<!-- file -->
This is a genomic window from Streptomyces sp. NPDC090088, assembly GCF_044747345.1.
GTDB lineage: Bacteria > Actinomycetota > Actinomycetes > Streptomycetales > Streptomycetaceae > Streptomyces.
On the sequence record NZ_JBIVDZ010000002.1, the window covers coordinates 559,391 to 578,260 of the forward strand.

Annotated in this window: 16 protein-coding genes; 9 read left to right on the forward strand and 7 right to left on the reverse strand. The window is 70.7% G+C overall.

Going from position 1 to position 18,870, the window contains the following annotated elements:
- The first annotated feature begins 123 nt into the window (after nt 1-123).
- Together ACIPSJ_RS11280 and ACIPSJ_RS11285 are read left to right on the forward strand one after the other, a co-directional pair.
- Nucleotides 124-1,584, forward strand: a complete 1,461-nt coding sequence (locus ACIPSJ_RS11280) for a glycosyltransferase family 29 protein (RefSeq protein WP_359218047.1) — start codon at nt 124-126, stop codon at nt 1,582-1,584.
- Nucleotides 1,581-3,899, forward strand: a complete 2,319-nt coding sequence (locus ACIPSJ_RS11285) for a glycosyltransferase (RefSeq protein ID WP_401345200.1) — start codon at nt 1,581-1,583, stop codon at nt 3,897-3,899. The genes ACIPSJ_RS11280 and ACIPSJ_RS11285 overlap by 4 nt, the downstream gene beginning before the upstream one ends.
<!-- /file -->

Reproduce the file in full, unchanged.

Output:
This is a genomic window from Streptomyces sp. NPDC090088, assembly GCF_044747345.1.
GTDB lineage: Bacteria > Actinomycetota > Actinomycetes > Streptomycetales > Streptomycetaceae > Streptomyces.
On the sequence record NZ_JBIVDZ010000002.1, the window covers coordinates 559,391 to 578,260 of the forward strand.

Annotated in this window: 16 protein-coding genes; 9 read left to right on the forward strand and 7 right to left on the reverse strand. The window is 70.7% G+C overall.

Going from position 1 to position 18,870, the window contains the following annotated elements:
- The first annotated feature begins 123 nt into the window (after nt 1-123).
- Together ACIPSJ_RS11280 and ACIPSJ_RS11285 are read left to right on the forward strand one after the other, a co-directional pair.
- Nucleotides 124-1,584, forward strand: a complete 1,461-nt coding sequence (locus ACIPSJ_RS11280) for a glycosyltransferase family 29 protein (RefSeq protein WP_359218047.1) — start codon at nt 124-126, stop codon at nt 1,582-1,584.
- Nucleotides 1,581-3,899, forward strand: a complete 2,319-nt coding sequence (locus ACIPSJ_RS11285) for a glycosyltransferase (RefSeq protein ID WP_401345200.1) — start codon at nt 1,581-1,583, stop codon at nt 3,897-3,899. The genes ACIPSJ_RS11280 and ACIPSJ_RS11285 overlap by 4 nt, the downstream gene beginning before the upstream one ends.